Different actors will come together to discuss where and by which means participation in the political process by young people in particular is possible, or perhaps can be improved. Ultimately, this panel also offers the opportunity for all those participants who want to get more involved themselves in the future to discuss information and opportunities and to meet like-minded people.
What are the technical and legal possibilities of a fully decentralized country? Blockchain technologies can be used to make votes unforgeable, and their cryptographically guaranteed implementation can in some cases be done through smart contracts. Without a "central point of failure", corruption could be avoided and decisions could be made more transparently. How realistic is the implementation of such a holistic concept, and what hurdles might there be on a way there?
While the buzz around NFTs has made it clear that this is not a far-fetched utopia, the number of questions is by no means diminished by this:
Do (platforms as) institutions become obsolete in this context, for example, or do they internalize this supposedly decentralized technology? At the same time, it raises the question of how much this trend requires rethinking regulatory frameworks and how it affects cultural production itself.
This panel discussion aims to clarify exactly these questions, focusing on Europe as a market on the one hand and a domain for policy on the other.
Although the term 'metaverse' can be found increasingly frequently in headlines, this does not necessarily contribute to conceptual acuity. Even if it is clear that this refers to alternative realities that are as immersive as possible, much remains open:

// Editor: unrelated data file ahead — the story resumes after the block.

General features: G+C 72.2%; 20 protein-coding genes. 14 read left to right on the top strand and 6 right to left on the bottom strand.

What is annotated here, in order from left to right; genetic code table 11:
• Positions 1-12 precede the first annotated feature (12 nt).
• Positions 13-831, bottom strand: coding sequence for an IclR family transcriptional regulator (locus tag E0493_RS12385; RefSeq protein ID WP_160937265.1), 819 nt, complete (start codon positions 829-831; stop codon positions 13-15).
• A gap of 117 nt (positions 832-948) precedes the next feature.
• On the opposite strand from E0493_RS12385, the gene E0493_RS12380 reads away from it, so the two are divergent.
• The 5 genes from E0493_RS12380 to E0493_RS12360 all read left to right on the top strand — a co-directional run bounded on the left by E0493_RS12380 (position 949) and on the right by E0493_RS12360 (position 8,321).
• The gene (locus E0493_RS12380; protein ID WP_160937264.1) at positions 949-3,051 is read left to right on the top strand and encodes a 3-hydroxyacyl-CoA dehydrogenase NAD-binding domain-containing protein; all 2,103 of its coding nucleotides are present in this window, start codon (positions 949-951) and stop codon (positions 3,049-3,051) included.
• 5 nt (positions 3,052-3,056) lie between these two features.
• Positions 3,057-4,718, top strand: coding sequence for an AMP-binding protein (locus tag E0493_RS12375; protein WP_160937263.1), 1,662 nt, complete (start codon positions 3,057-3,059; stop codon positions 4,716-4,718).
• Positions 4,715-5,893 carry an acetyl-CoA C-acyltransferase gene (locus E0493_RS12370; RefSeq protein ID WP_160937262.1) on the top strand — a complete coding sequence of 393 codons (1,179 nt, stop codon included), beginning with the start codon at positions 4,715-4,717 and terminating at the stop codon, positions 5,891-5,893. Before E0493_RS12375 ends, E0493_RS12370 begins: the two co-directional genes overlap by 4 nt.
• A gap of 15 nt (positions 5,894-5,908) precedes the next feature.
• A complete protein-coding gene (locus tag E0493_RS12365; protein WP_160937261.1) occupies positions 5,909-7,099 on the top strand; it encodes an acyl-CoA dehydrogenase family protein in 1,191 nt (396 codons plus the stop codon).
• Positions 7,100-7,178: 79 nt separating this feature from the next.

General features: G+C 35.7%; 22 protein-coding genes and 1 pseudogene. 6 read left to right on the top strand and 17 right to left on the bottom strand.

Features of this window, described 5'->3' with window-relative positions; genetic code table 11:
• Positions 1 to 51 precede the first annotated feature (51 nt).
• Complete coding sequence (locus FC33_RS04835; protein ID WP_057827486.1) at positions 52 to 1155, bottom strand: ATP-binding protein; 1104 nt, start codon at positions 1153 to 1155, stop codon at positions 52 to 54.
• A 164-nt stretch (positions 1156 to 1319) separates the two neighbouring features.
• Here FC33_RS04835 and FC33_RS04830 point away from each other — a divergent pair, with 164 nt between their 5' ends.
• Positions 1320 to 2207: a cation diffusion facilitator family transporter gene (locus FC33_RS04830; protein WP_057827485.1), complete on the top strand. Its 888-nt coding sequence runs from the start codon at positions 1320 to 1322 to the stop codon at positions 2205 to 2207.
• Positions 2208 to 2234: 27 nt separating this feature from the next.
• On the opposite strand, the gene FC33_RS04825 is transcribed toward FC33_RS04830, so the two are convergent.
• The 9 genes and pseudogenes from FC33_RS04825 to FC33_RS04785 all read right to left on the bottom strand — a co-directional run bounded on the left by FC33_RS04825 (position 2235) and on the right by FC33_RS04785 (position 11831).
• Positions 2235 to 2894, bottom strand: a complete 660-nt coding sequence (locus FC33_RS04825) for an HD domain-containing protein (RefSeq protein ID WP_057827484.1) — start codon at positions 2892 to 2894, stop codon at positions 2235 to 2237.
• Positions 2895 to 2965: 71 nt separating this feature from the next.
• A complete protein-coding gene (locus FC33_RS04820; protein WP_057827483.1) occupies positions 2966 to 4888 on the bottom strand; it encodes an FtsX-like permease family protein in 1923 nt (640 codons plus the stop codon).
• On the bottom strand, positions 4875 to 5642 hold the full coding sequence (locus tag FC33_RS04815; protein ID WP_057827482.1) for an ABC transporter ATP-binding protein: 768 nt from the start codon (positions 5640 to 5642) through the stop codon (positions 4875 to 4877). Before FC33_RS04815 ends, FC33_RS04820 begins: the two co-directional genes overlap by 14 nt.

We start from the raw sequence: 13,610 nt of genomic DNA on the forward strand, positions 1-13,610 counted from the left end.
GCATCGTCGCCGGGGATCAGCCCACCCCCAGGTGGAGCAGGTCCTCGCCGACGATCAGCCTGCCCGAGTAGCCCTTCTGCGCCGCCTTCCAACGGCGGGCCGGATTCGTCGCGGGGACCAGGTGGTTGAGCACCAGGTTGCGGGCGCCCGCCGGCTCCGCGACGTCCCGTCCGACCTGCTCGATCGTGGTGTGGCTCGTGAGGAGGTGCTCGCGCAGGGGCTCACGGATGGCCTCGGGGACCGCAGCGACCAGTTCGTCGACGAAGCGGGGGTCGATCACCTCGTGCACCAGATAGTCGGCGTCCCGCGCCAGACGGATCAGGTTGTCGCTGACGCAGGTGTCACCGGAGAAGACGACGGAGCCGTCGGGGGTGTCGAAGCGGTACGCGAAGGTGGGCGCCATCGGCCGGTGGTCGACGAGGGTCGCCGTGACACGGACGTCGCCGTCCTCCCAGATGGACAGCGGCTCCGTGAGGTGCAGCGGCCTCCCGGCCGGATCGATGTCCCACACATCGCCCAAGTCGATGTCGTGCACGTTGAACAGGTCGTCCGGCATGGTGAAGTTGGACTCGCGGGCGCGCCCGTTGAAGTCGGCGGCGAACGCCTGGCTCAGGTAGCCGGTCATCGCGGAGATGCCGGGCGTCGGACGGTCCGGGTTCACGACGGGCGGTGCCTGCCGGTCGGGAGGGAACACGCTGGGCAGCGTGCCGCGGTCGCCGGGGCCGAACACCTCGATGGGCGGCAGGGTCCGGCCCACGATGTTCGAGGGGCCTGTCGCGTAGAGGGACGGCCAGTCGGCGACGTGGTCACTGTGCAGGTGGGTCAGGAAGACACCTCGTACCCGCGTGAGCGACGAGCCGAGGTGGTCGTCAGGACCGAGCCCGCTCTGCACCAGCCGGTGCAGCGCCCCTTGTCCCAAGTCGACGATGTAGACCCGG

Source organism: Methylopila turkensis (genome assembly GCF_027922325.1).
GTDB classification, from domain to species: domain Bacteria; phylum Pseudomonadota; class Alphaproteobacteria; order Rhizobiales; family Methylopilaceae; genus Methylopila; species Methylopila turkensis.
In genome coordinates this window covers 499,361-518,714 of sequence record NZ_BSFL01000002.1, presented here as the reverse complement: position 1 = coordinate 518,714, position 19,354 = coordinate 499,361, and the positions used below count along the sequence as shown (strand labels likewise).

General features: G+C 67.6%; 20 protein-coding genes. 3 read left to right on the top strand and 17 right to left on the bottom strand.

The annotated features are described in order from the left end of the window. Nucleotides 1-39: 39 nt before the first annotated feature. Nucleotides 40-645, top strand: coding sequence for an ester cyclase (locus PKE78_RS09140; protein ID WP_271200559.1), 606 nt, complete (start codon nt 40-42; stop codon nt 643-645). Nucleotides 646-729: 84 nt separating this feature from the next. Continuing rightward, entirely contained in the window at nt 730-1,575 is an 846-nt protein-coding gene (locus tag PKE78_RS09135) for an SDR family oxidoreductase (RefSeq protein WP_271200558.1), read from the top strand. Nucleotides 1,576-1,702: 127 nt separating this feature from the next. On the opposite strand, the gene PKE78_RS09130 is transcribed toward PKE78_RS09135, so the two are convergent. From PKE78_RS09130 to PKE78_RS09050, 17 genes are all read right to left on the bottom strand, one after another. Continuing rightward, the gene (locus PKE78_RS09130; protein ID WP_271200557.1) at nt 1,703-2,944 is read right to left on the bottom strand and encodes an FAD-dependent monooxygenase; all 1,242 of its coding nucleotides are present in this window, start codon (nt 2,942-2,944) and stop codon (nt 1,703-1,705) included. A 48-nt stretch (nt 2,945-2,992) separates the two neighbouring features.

Which entities are driving the idea, at what levels, and with what intentions? Moreover, how does its emergence challenge policy domains such as privacy or competition?
The webinar sets out to decipher the concept and then discuss these two questions. Special attention will be paid to the role of the EU as a hub for innovation, consumption and policy.
Billions are being disbursed at a wide variety of levels in the EU to drive digitization forward in leaps and bounds. These projects are understood as innovation and not as transformation. With a view to Silicon Valley, what is promoted is that which adorns itself with buzzwords such as 'disruption', 'transparency' or 'networking' and pretends to be agile. However, a look at the results of such projects or even digitization in the EU as a whole often reveals a deficient picture.
This webinar aims to critically reflect on the above ideas in order to answer what is really needed to drive Europe's digital future.
The Impact of Web3 on Cultural Industries, Decentralized Governance and the Digital Euro
At what points and by what means is participation in the political process by young people in particular successfully possible, or what can perhaps also be improved?
Which entities are driving the idea, at which levels, and with which intentions? Furthermore, the question arises as to how its emergence challenges policy domains such as privacy or competition.
How, where, and in which educational stage can or should people acquire digital literacy to easily and securely interact with the digital world?